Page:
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Wed Nov 11, 2020, 07:58 PM

Boy Whose Near-Death Experience Helped Launch Heaven Tourism Genre Says It Was All Made Up

EDIT

Until things came crashing back to earth. The cover of The Boy Who Came Back From Heaven calls the book “a true story.” But the boy himself now says it was not true at all. In 2015, Alex sent a letter to a conservative Christian blog dramatically renouncing the book. “I did not die. I did not go to Heaven,” he wrote. “I said I went to heaven because I thought it would get me attention. … People have profited from lies, and continue to.” Alex’s retraction also became a sensation, with reporters unable to resist the sudden, hilarious perfection of his last name: Malarkey.

Although The Boy Who Came Back From Heaven has been off shelves for years now, yanked by the publisher after Alex’s disavowal, the drama around it has quietly continued to roil. In 2018, Alex filed a lawsuit against Tyndale House, a major Christian publisher based in suburban Chicago, accusing the company of defamation and exploitation, among other charges. He’s seeking a payout at least equal to the book’s profits. Alex, who turned 21 in 2019, now lives with his mother. He was valedictorian of his high school, but he has been a quadriplegic since the accident and requires full-time care. Kevin and Beth divorced in 2018, and Beth says she has no idea what happened to the money Kevin earned from the book. The suit alleges that she and Alex are “on the verge of being homeless.” Alex was a minor when the book was published, and claims he was not a party to the contract. (Tyndale says in court filings that Kevin entered into an agreement on his own and Alex’s behalf, and that while Beth was not party to the contract, she “consented as a matter of fact” to the book’s production by helping to arrange interviews and supplying family photos.) A judge has dismissed most of the lawsuit’s counts. The next court date is scheduled for August 2019.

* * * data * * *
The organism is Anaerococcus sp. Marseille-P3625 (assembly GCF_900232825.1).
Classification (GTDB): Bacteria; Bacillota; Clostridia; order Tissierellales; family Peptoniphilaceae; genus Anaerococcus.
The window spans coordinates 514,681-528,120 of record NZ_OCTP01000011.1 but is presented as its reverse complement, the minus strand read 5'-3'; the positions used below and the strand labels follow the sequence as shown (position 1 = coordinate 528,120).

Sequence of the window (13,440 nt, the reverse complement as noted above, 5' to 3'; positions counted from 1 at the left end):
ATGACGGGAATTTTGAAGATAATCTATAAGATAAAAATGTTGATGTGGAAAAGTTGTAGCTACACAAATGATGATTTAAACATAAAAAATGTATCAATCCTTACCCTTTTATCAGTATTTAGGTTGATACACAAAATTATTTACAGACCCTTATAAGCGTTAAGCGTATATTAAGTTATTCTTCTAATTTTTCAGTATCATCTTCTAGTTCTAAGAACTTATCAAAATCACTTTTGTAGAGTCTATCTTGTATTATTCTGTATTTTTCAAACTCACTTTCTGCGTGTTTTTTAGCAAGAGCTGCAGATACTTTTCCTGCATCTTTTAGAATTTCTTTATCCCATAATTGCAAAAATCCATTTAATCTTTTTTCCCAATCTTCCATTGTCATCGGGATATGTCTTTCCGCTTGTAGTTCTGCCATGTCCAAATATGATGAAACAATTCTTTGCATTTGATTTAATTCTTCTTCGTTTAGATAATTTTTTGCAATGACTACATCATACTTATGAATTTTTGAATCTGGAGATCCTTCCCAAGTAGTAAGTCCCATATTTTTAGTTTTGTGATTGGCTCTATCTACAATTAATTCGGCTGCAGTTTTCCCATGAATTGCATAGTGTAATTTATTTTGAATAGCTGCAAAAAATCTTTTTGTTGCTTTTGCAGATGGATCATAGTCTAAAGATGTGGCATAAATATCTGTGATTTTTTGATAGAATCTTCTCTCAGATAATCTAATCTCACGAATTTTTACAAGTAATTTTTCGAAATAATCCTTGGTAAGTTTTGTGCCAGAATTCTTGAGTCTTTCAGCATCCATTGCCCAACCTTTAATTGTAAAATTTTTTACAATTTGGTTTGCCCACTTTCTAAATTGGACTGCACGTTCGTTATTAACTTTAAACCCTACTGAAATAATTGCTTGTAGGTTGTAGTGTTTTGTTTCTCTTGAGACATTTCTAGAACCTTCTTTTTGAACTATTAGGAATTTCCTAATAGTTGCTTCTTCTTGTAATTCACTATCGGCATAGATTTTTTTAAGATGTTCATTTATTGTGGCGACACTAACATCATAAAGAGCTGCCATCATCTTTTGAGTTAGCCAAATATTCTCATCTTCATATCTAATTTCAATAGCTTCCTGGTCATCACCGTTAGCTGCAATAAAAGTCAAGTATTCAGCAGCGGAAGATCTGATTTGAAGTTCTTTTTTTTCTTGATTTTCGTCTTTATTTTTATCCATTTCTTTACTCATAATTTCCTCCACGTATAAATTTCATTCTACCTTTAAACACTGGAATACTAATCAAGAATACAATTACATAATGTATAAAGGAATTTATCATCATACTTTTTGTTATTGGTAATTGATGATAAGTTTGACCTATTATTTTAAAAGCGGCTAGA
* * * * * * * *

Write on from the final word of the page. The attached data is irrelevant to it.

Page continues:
According to Alex and his mother, it was Kevin Malarkey who turned an injured boy’s murmurings about angels into a complex story of a journey to heaven and back. As Alex’s lawsuit describes it, Kevin “concocted” the story that Alex had gone to heaven. Though Alex was billed as the book’s co-author, he told me he has never even read the full contents of The Boy Who Came Back From Heaven, let alone knowingly contributed to it. He said that some of the passages under his name were drawn from conversations with his father, but he didn’t realize they were intended for a book. “I didn’t write it,” Alex told me. “I have no idea what’s in it. I don’t know what I said.” He knows enough about the book, however, to feel sure that it doesn’t represent what really happened.

No one spoke up to defend the book after Alex recanted his version of events. Tyndale caved quickly, not only taking the book out of print but also announcing it was “saddened to learn” that Alex now claimed to have made up the story. In the years since, the book has come to seem to most people like a straightforward case of fakery and exploitation. Kevin Malarkey, who had been the book’s chief promoter, stopped giving interviews the day of his son’s disavowal. He has not spoken to the press in more than four years. He disappeared so completely that the Washington Post reported in 2018 that he was dead. Until 2019, one afternoon, he finally decided to tell his version of the events that rocked the Christian publishing industry and tore his own family apart.